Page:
It’s easy to see why the kitchen is Will and Julia Dangar’s favourite space in this exquisite semi-detached home in Sydney’s Bondi. It’s the centrepiece of stunning Bismarck House, which was recently renovated by Andrew Burges Architects and recognised in the 2020 Houses Awards. The annual awards champion the best of Australia’s residential architecture, and the upgrade to this corner laneway beauty took out the House Alteration & Addition Under 200m2 category last month.
Its transformation from nondescript postwar home into a contemporary urban oasis is thanks in part to Will’s input. He’s a well-regarded landscape architect and director at Dangar Barin Smith, and the renovation was very much driven by the garden.
The kitchen sits at one end of the renovated open-plan space on the ground floor; at the other is a small, pretty rear garden. In between, the lounge-room and dining-room areas are punctuated by geometric garden beds. Full-length windows bring the outside in, showing off splendid landscaped greenery and allowing the sunshine to spill in.
“The inspiration for the garden started with the mature euphorbia tree, which is the large cactus planted outside the wall in the lane. It was here from day one so we kept it, and the succulent theme,” says Will. “Julia and I wanted a low-maintenance garden that was very bold from the inside looking out – a real surprise as you pass through the original hall to the new kitchen and dining spaces. Succulents like Agave Americana, Euphorbia ingens, Portulacaria afra and Euphorbia tirucalli (“firesticks”) populate the internal courtyard, with a vigorous purple bougainvillea (Magnifica tralii) spilling over the wall into the lane.”
The two-storey home doesn’t look like much from the front (the facade and front room are unchanged), but walk down the abutting laneway and the smart renovation – and beautiful garden – is revealed. You’ll see the clever mix of contemporary elements, such as steel, glass and concrete, and recycled and repurposed materials. Step inside to find rugs from Morocco, 1970s ceramics, art and vintage furniture, which give the place a warm, established feel.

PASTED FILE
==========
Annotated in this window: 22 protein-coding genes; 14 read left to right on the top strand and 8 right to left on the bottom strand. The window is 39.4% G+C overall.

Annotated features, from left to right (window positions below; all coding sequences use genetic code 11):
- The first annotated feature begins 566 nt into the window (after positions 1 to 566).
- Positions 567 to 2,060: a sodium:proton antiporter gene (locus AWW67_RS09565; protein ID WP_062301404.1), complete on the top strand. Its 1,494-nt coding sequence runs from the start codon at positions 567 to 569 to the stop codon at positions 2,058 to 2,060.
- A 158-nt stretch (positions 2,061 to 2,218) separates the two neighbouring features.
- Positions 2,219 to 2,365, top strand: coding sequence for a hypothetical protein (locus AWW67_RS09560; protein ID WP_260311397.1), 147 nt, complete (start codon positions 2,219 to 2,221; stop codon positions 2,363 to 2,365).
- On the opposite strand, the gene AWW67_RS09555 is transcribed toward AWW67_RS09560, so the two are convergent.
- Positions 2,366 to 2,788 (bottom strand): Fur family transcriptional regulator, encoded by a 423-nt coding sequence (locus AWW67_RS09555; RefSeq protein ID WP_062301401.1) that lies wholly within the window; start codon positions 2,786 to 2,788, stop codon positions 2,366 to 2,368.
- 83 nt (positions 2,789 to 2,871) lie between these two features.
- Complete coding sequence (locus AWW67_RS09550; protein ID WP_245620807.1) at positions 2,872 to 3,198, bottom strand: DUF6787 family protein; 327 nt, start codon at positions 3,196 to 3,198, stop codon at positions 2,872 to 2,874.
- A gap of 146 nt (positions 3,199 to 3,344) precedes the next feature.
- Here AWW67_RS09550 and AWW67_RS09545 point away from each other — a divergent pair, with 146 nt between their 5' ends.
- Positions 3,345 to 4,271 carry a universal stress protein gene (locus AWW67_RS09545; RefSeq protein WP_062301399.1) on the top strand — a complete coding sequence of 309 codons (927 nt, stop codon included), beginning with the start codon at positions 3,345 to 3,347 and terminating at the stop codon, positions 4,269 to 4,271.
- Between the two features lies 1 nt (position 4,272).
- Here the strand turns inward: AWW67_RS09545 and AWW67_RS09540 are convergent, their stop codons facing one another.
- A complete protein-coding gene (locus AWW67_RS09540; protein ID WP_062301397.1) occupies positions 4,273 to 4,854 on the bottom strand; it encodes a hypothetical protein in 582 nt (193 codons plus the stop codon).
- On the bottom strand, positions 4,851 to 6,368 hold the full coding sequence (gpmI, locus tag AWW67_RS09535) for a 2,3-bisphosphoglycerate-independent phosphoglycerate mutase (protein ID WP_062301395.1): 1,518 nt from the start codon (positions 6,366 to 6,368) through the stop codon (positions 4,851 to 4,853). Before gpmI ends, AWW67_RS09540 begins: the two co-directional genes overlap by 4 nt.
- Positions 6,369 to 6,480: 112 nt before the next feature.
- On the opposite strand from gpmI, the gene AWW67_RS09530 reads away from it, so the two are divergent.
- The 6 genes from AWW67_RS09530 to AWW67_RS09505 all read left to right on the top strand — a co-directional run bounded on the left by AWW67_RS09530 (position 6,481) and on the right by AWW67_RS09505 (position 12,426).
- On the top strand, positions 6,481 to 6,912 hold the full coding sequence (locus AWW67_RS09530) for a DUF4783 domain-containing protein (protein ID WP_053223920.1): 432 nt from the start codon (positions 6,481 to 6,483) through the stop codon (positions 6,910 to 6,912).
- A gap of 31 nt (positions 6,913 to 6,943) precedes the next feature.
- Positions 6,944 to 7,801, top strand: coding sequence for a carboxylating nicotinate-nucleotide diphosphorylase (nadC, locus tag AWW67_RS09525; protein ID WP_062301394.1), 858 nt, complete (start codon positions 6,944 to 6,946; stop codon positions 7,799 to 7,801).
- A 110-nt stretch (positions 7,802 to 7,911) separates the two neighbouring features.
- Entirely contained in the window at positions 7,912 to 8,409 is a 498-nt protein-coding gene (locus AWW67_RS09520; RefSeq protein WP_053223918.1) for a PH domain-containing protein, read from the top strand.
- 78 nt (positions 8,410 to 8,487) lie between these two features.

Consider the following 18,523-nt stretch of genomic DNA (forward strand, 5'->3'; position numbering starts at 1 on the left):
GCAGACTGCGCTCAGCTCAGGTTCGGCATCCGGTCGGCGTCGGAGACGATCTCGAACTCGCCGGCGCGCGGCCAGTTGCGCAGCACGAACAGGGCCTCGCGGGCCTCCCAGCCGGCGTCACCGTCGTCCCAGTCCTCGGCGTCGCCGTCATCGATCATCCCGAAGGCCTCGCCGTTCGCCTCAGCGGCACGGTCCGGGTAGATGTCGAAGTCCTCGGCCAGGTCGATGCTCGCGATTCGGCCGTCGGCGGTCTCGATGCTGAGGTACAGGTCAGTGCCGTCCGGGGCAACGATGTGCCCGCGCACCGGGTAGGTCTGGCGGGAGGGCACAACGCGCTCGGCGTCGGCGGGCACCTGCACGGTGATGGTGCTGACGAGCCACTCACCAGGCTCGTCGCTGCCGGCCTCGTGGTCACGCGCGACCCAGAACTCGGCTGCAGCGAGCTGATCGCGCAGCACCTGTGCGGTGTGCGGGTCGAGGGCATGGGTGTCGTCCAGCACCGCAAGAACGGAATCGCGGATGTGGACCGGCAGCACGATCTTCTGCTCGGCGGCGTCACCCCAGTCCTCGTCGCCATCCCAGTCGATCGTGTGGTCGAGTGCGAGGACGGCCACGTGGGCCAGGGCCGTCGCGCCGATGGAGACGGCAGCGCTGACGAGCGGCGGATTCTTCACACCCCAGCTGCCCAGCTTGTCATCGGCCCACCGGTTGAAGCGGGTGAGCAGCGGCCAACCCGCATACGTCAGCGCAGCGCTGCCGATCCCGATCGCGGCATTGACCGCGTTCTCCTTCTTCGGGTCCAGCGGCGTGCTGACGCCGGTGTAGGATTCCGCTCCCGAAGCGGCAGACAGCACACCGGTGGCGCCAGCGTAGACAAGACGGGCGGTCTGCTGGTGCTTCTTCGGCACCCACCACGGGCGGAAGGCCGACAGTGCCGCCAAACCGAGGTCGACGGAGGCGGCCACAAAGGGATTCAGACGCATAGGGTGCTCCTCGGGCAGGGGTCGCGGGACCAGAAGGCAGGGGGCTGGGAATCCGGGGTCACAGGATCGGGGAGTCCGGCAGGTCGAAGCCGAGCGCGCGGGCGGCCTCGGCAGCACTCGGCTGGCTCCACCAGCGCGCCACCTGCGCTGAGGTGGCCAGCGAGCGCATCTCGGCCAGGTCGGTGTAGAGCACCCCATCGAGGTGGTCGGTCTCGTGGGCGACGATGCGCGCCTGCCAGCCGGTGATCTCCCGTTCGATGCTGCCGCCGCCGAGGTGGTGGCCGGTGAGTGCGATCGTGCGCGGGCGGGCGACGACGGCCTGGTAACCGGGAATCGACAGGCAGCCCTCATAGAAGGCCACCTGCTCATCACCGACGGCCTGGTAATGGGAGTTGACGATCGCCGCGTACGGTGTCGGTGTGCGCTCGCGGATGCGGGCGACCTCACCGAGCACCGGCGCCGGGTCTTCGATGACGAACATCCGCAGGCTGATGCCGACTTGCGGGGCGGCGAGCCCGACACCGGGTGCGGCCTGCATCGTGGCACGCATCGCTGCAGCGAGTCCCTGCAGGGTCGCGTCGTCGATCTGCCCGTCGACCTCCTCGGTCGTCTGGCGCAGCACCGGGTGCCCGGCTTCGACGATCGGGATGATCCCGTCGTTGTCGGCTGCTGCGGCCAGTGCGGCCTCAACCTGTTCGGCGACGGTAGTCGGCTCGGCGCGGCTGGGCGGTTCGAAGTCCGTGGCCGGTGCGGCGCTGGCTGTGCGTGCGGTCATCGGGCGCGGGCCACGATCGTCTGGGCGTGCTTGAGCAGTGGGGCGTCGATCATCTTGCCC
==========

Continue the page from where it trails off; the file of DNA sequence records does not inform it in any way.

The 2020 Houses Awards judges are also fans of the kitchen, pinpointing the window opening onto the laneway as one of their favourite aspects of the redesign. They say it encourages “serendipitous social interaction with passers-by – an important and urbane connection that is so often avoided in tight metropolitan sites”.
The Dangars, who share the home with their two children, Summer and Tom, tell Broadsheet this isn’t their forever home but a city residence for the family in the future. Meanwhile, they’re going to offer Bismarck House for short-term stays, events and shoots.
Names: Will and Julia Dangar
Live: In a reinvented semi in Bondi
With who: Summer (12), Tom (10)
Have you made any changes architecturally since you moved in?
Yes, a major renovation to the rear of the house.
What made you fall in love with the house in the first place?
We are always attracted to dwellings that are on corner sites facing north. This way the long side of the house captures the sunlight throughout winter. We also love the urban feel of the laneway.
Can you describe the house’s mood, and also your approach to decorating it?
It’s a newly completed architect-designed home in the heart of Bondi that feels like an urban oasis because the line between inside and out blurs to create that perfect Sydney summer experience. The aesthetic of the house is soft industrial, with reclaimed whitewashed brick walls combined with a mix of designer and vintage furniture and lighting.
What is the history or context of this house?
It’s on the lane behind the eclectic shops of Bondi Road. It’s a mix, with many original federation and art deco remnants punctuated by a quality new residential and commercial build.
Favourite room in the house
The kitchen. It captures beautiful light throughout the day via the skylight. The American oak shelves and drawers fill the space with warmth, and the kitchen bench window is a lovely place to sit and interact with passers-by in the laneway.
Favourite item in the house
The sliding window that leads into the laneway. And vintage chairs from Pamono.
Favourite homewares and art
Saint Cloche Gallery, a contemporary gallery in [Sydney’s] Paddington. Spence and Lyda for designer furniture and lighting. For vintage and contemporary furniture it’s Pamono, as well as Montmartre Store in Mosman.
“Home Visits” is a Broadsheet series exploring homes across Australia.